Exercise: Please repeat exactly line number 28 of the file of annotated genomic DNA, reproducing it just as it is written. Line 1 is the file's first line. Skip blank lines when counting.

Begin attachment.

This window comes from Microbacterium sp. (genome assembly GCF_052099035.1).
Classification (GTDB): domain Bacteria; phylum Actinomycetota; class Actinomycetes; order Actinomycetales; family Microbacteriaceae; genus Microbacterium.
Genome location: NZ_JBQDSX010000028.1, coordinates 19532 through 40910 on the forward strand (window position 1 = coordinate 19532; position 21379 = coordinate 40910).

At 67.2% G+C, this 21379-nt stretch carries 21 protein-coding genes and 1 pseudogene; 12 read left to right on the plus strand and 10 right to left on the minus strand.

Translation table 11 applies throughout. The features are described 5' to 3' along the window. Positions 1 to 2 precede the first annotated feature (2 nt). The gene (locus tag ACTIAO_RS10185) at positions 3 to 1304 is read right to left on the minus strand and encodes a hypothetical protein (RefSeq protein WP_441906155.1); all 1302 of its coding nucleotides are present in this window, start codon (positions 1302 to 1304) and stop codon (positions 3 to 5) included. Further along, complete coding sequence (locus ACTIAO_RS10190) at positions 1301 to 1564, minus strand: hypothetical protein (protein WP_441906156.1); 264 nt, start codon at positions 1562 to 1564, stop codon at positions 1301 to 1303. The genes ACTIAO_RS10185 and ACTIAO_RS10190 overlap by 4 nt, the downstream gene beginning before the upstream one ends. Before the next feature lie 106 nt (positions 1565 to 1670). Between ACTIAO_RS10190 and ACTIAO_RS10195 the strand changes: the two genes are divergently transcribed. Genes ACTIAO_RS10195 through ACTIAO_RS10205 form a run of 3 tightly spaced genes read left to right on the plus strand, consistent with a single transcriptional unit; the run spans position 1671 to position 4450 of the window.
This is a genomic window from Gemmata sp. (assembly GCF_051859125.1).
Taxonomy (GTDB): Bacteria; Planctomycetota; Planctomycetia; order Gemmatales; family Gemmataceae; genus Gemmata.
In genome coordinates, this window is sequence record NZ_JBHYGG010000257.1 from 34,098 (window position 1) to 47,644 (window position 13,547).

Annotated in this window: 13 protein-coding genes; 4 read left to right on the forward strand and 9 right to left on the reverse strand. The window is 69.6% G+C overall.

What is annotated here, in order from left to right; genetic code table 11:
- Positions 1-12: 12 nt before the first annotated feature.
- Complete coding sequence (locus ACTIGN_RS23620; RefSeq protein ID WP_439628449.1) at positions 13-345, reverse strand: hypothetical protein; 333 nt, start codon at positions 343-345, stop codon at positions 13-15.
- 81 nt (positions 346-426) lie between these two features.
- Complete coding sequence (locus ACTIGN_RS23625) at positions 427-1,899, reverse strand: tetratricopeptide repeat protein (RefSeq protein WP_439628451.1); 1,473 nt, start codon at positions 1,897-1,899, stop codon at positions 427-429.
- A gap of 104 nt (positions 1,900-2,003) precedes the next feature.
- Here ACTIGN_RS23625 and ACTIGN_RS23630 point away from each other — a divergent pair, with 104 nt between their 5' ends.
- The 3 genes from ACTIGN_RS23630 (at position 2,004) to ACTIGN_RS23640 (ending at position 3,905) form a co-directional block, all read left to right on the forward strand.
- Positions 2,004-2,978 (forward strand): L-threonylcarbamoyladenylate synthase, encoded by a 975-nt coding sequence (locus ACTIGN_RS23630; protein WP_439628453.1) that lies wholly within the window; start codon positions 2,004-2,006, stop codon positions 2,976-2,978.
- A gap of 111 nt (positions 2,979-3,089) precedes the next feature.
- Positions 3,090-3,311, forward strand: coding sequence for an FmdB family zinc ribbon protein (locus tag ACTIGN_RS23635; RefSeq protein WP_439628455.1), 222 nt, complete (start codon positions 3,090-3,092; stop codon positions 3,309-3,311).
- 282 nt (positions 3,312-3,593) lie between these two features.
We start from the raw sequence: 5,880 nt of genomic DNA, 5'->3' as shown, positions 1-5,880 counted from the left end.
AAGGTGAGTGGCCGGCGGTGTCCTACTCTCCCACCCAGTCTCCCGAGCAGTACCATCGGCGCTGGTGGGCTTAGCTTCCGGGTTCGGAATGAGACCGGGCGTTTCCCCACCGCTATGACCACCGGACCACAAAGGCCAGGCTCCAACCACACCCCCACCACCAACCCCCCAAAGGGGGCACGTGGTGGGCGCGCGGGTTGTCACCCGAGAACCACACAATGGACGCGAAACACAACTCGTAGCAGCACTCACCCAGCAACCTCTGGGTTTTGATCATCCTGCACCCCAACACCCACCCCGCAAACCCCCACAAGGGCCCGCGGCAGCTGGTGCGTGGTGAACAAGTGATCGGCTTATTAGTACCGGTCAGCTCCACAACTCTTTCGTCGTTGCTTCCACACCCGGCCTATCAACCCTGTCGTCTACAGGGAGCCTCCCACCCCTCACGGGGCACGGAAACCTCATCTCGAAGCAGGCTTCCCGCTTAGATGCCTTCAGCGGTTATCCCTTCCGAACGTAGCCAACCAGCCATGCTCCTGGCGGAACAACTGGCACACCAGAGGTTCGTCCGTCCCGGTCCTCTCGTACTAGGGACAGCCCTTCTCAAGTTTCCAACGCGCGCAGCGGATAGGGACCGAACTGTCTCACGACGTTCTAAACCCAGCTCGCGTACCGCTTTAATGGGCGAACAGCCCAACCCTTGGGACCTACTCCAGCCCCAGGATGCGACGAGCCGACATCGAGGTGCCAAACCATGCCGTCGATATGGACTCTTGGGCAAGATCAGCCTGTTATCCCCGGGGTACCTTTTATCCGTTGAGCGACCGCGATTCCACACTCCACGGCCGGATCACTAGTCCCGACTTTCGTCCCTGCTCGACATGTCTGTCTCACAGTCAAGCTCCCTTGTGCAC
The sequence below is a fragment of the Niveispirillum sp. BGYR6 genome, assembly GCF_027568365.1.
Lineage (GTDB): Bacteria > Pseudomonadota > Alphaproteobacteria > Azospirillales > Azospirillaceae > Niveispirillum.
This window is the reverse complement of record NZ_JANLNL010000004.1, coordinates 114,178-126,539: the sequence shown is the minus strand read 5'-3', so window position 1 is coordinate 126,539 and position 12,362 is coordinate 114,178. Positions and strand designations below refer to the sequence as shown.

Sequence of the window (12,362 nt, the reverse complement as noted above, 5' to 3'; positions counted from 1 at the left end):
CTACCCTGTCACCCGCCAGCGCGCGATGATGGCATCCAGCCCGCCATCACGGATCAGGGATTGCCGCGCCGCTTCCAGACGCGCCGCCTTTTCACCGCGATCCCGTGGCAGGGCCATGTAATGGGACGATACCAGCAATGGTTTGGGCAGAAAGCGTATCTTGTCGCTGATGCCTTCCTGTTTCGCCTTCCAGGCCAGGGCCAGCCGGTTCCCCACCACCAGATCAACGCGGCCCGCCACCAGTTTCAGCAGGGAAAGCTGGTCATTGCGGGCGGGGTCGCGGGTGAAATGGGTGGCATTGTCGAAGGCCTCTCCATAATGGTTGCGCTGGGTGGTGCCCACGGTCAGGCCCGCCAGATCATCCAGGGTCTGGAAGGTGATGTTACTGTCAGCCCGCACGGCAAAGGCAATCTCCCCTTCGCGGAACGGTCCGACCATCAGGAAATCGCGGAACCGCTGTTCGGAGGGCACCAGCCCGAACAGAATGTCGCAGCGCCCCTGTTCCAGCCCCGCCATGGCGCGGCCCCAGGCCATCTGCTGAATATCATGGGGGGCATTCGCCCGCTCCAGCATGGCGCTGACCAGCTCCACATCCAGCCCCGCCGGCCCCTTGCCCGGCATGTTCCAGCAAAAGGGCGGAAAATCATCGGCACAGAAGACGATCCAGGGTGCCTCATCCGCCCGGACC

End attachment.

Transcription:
CTACCCTGTCACCCGCCAGCGCGCGATGATGGCATCCAGCCCGCCATCACGGATCAGGGATTGCCGCGCCGCTTCCAGACGCGCCGCCTTTTCACCGCGATCCCGTGGCAGGGCCATGTAATGGGACGATACCAGCAATGGTTTGGGCAGAAAGCGTATCTTGTCGCTGATGCCTTCCTGTTTCGCCTTCCAGGCCAGGGCCAGCCGGTTCCCCACCACCAGATCAACGCGGCCCGCCACCAGTTTCAGCAGGGAAAGCTGGTCATTGCGGGCGGGGTCGCGGGTGAAATGGGTGGCATTGTCGAAGGCCTCTCCATAATGGTTGCGCTGGGTGGTGCCCACGGTCAGGCCCGCCAGATCATCCAGGGTCTGGAAGGTGATGTTACTGTCAGCCCGCACGGCAAAGGCAATCTCCCCTTCGCGGAACGGTCCGACCATCAGGAAATCGCGGAACCGCTGTTCGGAGGGCACCAGCCCGAACAGAATGTCGCAGCGCCCCTGTTCCAGCCCCGCCATGGCGCGGCCCCAGGCCATCTGCTGAATATCATGGGGGGCATTCGCCCGCTCCAGCATGGCGCTGACCAGCTCCACATCCAGCCCCGCCGGCCCCTTGCCCGGCATGTTCCAGCAAAAGGGCGGAAAATCATCGGCACAGAAGACGATCCAGGGTGCCTCATCCGCCCGGACC